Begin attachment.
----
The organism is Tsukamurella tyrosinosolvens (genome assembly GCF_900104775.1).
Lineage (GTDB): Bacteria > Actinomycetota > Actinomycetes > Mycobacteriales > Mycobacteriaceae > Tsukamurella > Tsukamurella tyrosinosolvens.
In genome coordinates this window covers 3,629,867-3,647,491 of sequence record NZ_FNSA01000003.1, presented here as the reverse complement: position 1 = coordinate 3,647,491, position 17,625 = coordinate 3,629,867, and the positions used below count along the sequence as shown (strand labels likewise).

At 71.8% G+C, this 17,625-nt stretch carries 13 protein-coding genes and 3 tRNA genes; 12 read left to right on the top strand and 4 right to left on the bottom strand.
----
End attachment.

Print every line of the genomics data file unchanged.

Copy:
The organism is Tsukamurella tyrosinosolvens (genome assembly GCF_900104775.1).
Lineage (GTDB): Bacteria > Actinomycetota > Actinomycetes > Mycobacteriales > Mycobacteriaceae > Tsukamurella > Tsukamurella tyrosinosolvens.
In genome coordinates this window covers 3,629,867-3,647,491 of sequence record NZ_FNSA01000003.1, presented here as the reverse complement: position 1 = coordinate 3,647,491, position 17,625 = coordinate 3,629,867, and the positions used below count along the sequence as shown (strand labels likewise).

At 71.8% G+C, this 17,625-nt stretch carries 13 protein-coding genes and 3 tRNA genes; 12 read left to right on the top strand and 4 right to left on the bottom strand.